This is one of my favorite verses. It illustrates the loving faithfulness of our Lord. As we dwell on Jesus Christ, He fills our hearts with His desires for our lives, and we are completely filled by Him. And yet, most of us have it backward. We aggressively try to meet the desires of our hearts by pursuing romantic relationships, popularity, comfort, material possessions, or achievements instead of truly delighting in Jesus Christ.
Prioritizing Christ is the top priority in "facing a world of men," and I pray my daughter will be strengthened to do just that, now and in the years to come. No matter how uncool it may be. My uncoolness in Christ landed me the caring respect (both then and now) of a long-term high school boyfriend who did not take advantage of me (though I don't recommend high school boyfriends!), and the loving, sacrificial devotion of my husband. I am forever grateful.
I'm already talking too much today, so I'll just do one more of the five in this post, and it has to do with physical beauty. Those boys at the track meet? That stranger at the sushi case? They really only had one thing to go on: attractiveness. Without knowing anything about her except that she can run fast, or that she has a thing for sushi, something compelled them to take it a step further by requesting future contact, and that thing was physical appearance.
What a blessing! What a delight! Every woman. Let me repeat, EVERY woman wants to be beautiful. And yet hardly any woman looks in the mirror and thinks I am just so beautiful. Quite the contrary. So, when a man shows attention based on physical appearance, one of her deepest desires is being met, no matter how shallow it may seem. It's just a fact, and it can actually be a dangerous one. It's another aspect of the created genders. The woman is the crown of creation, the last of the Creator's very good creations. In fact, the only "not good" thing about creation was that it was without her for a time. When she finally arrives on the scene, the man is totally overwhelmed by her beauty, by the gift that she is. Since the garden, women have enjoyed and have even been created for this response to their appearance.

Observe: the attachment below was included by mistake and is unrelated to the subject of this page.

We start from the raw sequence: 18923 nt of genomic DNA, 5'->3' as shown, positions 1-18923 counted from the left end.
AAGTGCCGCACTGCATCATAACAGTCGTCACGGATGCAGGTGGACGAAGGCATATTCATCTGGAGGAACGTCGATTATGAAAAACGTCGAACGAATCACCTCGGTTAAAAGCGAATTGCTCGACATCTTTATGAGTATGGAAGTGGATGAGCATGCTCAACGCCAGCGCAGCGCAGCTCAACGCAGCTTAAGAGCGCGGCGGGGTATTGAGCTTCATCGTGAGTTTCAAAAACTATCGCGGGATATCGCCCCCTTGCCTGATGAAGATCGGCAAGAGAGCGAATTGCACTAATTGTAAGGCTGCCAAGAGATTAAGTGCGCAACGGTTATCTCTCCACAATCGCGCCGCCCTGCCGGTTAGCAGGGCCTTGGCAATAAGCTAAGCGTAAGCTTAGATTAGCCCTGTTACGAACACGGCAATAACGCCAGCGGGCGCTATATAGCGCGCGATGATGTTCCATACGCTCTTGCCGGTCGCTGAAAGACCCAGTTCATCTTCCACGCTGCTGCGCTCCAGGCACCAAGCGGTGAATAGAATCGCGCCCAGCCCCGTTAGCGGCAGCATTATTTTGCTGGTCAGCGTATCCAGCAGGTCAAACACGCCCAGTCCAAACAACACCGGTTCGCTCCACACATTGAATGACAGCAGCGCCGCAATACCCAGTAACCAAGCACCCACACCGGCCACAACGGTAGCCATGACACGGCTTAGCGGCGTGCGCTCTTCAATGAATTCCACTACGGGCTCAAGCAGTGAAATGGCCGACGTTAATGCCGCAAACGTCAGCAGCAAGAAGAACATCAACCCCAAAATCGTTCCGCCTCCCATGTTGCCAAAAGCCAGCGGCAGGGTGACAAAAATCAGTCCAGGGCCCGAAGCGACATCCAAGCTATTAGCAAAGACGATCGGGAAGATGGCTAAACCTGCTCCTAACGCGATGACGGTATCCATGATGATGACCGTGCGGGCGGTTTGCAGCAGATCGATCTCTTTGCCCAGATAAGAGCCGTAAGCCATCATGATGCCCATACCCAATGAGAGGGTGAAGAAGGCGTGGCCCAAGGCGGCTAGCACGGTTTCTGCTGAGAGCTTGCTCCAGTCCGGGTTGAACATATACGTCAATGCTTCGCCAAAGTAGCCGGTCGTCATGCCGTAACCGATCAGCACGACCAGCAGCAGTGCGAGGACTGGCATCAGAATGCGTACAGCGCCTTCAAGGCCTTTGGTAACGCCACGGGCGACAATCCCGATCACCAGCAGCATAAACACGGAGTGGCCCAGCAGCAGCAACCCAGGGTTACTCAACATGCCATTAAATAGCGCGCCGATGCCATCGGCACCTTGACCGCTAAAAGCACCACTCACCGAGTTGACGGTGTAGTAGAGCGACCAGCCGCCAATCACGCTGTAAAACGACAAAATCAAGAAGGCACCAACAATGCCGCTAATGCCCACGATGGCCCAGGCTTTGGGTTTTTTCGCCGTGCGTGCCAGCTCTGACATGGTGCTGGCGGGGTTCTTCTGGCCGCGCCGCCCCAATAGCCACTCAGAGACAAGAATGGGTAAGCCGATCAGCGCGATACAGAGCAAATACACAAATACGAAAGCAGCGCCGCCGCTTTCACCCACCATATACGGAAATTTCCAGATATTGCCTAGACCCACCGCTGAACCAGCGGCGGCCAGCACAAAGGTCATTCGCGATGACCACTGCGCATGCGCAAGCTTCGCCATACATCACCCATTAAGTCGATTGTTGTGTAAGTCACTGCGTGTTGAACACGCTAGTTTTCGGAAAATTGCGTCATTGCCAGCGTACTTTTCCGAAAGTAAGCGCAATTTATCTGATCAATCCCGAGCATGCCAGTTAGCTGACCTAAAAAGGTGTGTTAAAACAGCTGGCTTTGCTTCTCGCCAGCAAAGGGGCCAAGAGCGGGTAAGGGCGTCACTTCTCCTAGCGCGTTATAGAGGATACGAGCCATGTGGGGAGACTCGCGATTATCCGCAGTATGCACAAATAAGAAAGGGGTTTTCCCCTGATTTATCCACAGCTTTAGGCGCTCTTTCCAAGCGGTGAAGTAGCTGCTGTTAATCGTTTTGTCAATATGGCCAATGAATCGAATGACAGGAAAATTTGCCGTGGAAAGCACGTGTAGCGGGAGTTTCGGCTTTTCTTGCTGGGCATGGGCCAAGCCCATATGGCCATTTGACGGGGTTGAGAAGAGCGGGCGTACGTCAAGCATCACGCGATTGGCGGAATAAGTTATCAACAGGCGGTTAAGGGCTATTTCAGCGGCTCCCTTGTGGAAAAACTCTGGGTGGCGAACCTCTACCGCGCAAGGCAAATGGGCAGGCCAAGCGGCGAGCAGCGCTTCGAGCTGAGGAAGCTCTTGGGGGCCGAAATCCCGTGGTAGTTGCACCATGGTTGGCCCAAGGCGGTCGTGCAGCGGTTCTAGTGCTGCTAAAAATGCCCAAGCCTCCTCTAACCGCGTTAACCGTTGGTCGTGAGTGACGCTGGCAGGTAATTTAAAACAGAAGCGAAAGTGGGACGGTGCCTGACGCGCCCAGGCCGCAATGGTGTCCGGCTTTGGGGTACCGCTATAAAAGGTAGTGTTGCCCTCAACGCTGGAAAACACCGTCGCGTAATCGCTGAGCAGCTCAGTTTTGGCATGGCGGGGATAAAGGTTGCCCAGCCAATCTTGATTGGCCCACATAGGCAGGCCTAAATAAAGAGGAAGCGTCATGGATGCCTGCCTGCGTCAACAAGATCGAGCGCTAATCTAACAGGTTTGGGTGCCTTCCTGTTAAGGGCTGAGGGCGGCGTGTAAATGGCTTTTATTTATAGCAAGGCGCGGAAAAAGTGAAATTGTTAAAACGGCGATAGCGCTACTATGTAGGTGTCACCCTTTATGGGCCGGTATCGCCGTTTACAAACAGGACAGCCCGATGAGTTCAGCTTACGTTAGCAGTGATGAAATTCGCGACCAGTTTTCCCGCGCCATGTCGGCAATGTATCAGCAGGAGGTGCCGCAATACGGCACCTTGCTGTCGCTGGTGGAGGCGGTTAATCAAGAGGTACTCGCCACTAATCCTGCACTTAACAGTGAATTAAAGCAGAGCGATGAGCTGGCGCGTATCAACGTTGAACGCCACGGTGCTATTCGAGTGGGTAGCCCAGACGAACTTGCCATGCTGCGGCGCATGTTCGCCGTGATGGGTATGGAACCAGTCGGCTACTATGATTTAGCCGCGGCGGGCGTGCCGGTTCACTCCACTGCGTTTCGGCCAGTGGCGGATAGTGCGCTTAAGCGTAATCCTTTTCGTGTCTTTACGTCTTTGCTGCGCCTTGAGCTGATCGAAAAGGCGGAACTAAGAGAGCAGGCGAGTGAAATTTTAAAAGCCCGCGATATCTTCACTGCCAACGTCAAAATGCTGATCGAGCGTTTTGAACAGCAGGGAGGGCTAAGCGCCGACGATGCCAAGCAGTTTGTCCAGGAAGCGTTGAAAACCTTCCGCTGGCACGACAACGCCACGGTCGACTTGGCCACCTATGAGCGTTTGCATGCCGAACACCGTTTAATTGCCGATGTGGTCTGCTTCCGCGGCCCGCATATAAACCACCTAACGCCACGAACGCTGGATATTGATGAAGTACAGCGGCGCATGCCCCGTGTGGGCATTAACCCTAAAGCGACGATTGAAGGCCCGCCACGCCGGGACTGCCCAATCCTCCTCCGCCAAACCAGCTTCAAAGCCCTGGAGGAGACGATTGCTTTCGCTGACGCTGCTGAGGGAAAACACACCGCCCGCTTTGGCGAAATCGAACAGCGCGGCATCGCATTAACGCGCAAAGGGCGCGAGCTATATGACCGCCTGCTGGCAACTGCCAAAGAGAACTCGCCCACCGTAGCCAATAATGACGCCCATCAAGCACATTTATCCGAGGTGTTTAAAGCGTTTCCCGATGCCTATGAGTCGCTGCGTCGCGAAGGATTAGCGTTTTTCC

But Scripture also gives a warning about putting too much emphasis on physical beauty. Proverbs 31 says beauty is deceptive and fleeting. I Peter says that it's fine to have and enjoy external adornments and physical beauty, but that what is most precious is gentleness, kindness and a humble, peaceful spirit. External beauty does not last, but internal beauty does.
So I also want my daughter to know that:
2. Pretty is as Pretty Does: It's an old-fashioned saying. Chaucer first used it in speaking of men: Handsome is as handsome does. (And this is certainly true as well!) What it means is that you could be quite beautiful on the outside, and quite ugly on the inside. That just because you are good-looking, doesn't necessarily mean you are a good person. Beauty and good looks will eventually fade. The person you are inside will not, so cultivate your inner beauty. And don't be side-tracked by the attention your external beauty receives. In other words, it's great that the boy at the track meet thinks you're pretty, but don't stop pursuing the prettiness of your own heart and character.
I've been privileged to see this play out right before my eyes on numerous occasions, but one stands out. Robert and I were at a weekend conference. Somehow we got seated with the keynote speaker and his wife. She was beautiful. I was mesmerized by her beauty. An older woman, but striking. Is it weird that I notice the beauty of women more than the attractiveness of men? Well, I do. Honestly, I think many women do. Anyway, it was a very nice, white tablecloth affair and eventually most of us around the table had sipped on our water glasses until they were empty. The table was large and there was a pitcher of water in the middle. Just as I pondered how to go about getting that pitcher for a refill, the woman got up, gracefully took the water pitcher from the table and proceeded to walk around the entire table filling each one of our water glasses. She was the beautiful guest of honor, and yet it did not prevent her from serving the rest of us. That's true beauty.
Kayla, you are naturally pretty. Now, do pretty.
And now, Robert and I are off to that Western Mass Track meet which our very pretty and pretty fast daughter qualified for. Have a great weekend!